Fuzz Factory – OSH Park

Just soldered the first of three Fuzz Factory PCBs from OSH Park. Fired up on the first try. The board didn’t come with documentation, I had reverse engineer the board against the schematic to verify part numbers. Here is the schematic I used:

fuzz-factory

I used some AC128 transistors for Q2 and 3. The random choices from the lot sounded alright. I built this first board with sockets for the transistors for testing. I can test transistors on this board, if they sound good I can solder them into the other boards.

I like this board, the layout has pads for 16mm or 9mm pots. The width fits the narrow dimension of a 1590B box, which gives you the option to arrange the box in landscape like the original, or in portrait, like most standard stomp boxes. The Stab and Volume pots are mounted off board. While this adds some wiring, it saves cost by making the board smaller, OSH Park charges by the square inch, it also provides flexibility in how the box can be arranged. Hats off to the designer. Hats off to mr vex also.
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Osh Park PCBs

IMG_1158.JPGI just received this order from OSH Park. I order four boards. You are required to buy three copies of each board you order. The cost is $5 per square inch for 2 layer boards (with 3 copies of your board included in that price). Which is not bad, if the boards are small it’s a deal. For example, the SHO was $3.20 for three boards! The Fuzz Factory boards, were $7.75 for three, still a good deal. The Haunting Mids boards were just under $5 each, and the Zeke Bass Distortion was about $8.50 each.

Of course getting boards for designs that people upload with little info can be chancey. There should be more options on the site to comment, and mark boards as verified. Looks like not all projects are shared. User decide to share a project. Hopefully people make an order and test it before sharing.

The quality of the boards is great. A couple things I noticed. There is no solder mask. The pads are gold plated, which is nice. I find the solder mask easier to solder with. Look at the firstĀ image. You can see the backside of each of the four boards. Notice the board in the upper right. The pads are fairly small. I think, this is the default pad size in Eagle PCB. It’s not easy to solder, It’s not super difficult either. The two on the left have a more generous pad size. This size makes for a better soldering experience.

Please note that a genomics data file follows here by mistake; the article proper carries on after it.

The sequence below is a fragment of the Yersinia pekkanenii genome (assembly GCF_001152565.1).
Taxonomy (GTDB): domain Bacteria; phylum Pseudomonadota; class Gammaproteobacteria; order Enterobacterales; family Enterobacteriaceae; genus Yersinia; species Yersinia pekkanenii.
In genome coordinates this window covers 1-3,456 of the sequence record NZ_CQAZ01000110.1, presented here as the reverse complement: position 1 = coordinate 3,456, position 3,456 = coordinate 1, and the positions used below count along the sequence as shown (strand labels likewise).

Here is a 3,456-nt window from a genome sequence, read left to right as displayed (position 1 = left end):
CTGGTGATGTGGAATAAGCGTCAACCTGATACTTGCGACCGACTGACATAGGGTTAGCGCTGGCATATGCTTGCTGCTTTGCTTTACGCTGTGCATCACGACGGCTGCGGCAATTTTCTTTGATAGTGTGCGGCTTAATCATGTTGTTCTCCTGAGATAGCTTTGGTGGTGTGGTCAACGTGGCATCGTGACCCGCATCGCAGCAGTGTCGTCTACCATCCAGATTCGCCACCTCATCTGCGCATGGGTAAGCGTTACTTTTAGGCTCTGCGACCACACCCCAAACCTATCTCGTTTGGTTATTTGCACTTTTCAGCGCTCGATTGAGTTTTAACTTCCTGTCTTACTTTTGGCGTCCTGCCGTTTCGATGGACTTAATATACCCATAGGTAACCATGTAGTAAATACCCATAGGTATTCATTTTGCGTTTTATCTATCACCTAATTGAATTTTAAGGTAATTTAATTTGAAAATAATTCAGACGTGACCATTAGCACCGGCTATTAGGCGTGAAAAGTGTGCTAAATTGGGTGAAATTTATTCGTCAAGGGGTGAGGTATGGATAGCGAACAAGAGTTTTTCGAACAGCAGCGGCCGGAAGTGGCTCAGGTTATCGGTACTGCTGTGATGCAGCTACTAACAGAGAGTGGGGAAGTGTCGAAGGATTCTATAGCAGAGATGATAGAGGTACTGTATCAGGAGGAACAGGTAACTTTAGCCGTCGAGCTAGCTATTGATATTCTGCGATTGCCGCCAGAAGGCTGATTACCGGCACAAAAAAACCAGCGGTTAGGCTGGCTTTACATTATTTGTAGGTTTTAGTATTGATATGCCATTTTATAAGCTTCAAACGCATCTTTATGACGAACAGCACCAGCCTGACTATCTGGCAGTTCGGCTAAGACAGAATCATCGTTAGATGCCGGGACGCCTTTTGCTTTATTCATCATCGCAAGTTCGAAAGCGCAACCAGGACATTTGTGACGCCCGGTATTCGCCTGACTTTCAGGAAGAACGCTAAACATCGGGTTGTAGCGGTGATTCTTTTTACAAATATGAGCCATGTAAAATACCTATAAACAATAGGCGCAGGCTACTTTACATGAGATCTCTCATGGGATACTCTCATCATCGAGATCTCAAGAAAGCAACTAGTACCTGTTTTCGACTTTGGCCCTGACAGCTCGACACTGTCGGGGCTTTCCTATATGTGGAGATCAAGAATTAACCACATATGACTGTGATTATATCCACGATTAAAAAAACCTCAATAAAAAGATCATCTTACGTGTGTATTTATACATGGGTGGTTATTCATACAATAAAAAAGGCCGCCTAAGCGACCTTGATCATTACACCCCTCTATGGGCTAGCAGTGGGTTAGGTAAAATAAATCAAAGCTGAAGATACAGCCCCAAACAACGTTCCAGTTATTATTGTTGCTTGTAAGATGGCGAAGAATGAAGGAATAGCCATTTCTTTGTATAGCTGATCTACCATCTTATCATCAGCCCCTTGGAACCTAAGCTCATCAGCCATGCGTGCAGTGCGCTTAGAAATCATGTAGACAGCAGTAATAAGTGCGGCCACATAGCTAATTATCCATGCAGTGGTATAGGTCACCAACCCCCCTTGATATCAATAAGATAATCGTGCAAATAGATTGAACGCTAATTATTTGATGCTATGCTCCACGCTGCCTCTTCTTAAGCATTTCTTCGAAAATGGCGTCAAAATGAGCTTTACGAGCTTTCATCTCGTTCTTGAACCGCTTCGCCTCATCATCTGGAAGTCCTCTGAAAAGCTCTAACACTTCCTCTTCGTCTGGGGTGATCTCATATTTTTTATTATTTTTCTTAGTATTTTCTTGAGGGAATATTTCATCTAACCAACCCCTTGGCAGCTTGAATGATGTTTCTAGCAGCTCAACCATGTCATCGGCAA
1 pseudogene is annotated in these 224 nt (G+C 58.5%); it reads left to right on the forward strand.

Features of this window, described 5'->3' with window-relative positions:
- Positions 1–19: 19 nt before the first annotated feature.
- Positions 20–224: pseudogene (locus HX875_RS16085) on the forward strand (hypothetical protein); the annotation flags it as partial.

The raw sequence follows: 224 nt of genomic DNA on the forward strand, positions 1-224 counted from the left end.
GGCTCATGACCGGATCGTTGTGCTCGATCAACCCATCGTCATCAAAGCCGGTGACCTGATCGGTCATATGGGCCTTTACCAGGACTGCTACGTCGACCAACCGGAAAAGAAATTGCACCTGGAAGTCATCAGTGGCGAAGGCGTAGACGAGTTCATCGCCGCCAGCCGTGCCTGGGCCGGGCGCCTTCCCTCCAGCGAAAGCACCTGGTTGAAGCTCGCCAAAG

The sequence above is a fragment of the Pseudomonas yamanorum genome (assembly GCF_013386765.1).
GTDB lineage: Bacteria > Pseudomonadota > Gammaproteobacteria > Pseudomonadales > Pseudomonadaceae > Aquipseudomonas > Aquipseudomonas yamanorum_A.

I’ll post again when build these boards…

For reference here are some links to the boards I ordered here:

https://oshpark.com/shared_projects/JtR27cHU

https://oshpark.com/shared_projects/xaBILSTV

https://oshpark.com/shared_projects/KE0blXBg

https://oshpark.com/shared_projects/nsJTeQK0

 

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5 Knobs

Here’s an idea I have been wanting to try in a stompbox. Small Bear carries post with long leads that can be used to mount the pot to PCB. I thought these might be good for mounting a board inside an enclosure. This is a clone of everyone’s favorite 5 knob fuzz.

This seemed to work well. But I think the knobs are a little hard to see for adjusting. Then again you might be adjusting by ear abyway. I wanted to place the switch in the center of the box for aesthetic reasons. This left a tight fit in the center of the board for the transistor, which I haven’t added yet.

Overall I would say that these posts work well to support the PCB. Mounting them to the board also does away with a lot of wiring which makes for a nice build. The down side is that they are difficult to solder to a board created with Perf. If the board had plated through holes this would not be a problem. The other down side is that this type of build could be difficult to modify or repair. As the back side of the PCB is hidden behind the pots.